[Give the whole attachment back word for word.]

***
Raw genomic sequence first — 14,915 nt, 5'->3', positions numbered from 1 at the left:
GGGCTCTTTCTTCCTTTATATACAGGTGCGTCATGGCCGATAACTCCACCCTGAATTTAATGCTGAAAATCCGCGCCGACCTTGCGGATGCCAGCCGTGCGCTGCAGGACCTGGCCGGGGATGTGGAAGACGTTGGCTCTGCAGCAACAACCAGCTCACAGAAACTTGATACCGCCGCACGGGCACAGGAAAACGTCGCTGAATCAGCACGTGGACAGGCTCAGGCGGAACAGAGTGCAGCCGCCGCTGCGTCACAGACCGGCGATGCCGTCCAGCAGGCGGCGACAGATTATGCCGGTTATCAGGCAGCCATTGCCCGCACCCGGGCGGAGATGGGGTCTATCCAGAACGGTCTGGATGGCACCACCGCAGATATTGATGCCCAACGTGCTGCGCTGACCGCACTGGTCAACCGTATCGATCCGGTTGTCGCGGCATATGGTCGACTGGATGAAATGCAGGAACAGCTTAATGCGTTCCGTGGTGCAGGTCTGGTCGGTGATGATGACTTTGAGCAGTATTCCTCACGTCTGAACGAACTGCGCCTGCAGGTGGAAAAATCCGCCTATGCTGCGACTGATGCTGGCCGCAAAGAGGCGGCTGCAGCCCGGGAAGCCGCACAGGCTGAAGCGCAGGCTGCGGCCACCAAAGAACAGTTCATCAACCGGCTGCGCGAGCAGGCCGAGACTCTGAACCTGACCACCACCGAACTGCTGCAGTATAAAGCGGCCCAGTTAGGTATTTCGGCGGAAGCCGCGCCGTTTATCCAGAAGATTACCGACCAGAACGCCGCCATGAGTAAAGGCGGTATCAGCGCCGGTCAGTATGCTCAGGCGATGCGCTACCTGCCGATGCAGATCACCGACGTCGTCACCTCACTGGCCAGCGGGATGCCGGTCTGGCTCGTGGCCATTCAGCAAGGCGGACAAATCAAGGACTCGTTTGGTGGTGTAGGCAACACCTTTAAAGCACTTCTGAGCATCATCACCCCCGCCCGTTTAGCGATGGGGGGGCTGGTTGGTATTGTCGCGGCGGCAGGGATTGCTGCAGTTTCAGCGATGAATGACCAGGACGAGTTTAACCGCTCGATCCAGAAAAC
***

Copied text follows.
Raw genomic sequence first — 14,915 nt, 5'->3', positions numbered from 1 at the left:
GGGCTCTTTCTTCCTTTATATACAGGTGCGTCATGGCCGATAACTCCACCCTGAATTTAATGCTGAAAATCCGCGCCGACCTTGCGGATGCCAGCCGTGCGCTGCAGGACCTGGCCGGGGATGTGGAAGACGTTGGCTCTGCAGCAACAACCAGCTCACAGAAACTTGATACCGCCGCACGGGCACAGGAAAACGTCGCTGAATCAGCACGTGGACAGGCTCAGGCGGAACAGAGTGCAGCCGCCGCTGCGTCACAGACCGGCGATGCCGTCCAGCAGGCGGCGACAGATTATGCCGGTTATCAGGCAGCCATTGCCCGCACCCGGGCGGAGATGGGGTCTATCCAGAACGGTCTGGATGGCACCACCGCAGATATTGATGCCCAACGTGCTGCGCTGACCGCACTGGTCAACCGTATCGATCCGGTTGTCGCGGCATATGGTCGACTGGATGAAATGCAGGAACAGCTTAATGCGTTCCGTGGTGCAGGTCTGGTCGGTGATGATGACTTTGAGCAGTATTCCTCACGTCTGAACGAACTGCGCCTGCAGGTGGAAAAATCCGCCTATGCTGCGACTGATGCTGGCCGCAAAGAGGCGGCTGCAGCCCGGGAAGCCGCACAGGCTGAAGCGCAGGCTGCGGCCACCAAAGAACAGTTCATCAACCGGCTGCGCGAGCAGGCCGAGACTCTGAACCTGACCACCACCGAACTGCTGCAGTATAAAGCGGCCCAGTTAGGTATTTCGGCGGAAGCCGCGCCGTTTATCCAGAAGATTACCGACCAGAACGCCGCCATGAGTAAAGGCGGTATCAGCGCCGGTCAGTATGCTCAGGCGATGCGCTACCTGCCGATGCAGATCACCGACGTCGTCACCTCACTGGCCAGCGGGATGCCGGTCTGGCTCGTGGCCATTCAGCAAGGCGGACAAATCAAGGACTCGTTTGGTGGTGTAGGCAACACCTTTAAAGCACTTCTGAGCATCATCACCCCCGCCCGTTTAGCGATGGGGGGGCTGGTTGGTATTGTCGCGGCGGCAGGGATTGCTGCAGTTTCAGCGATGAATGACCAGGACGAGTTTAACCGCTCGATCCAGAAAAC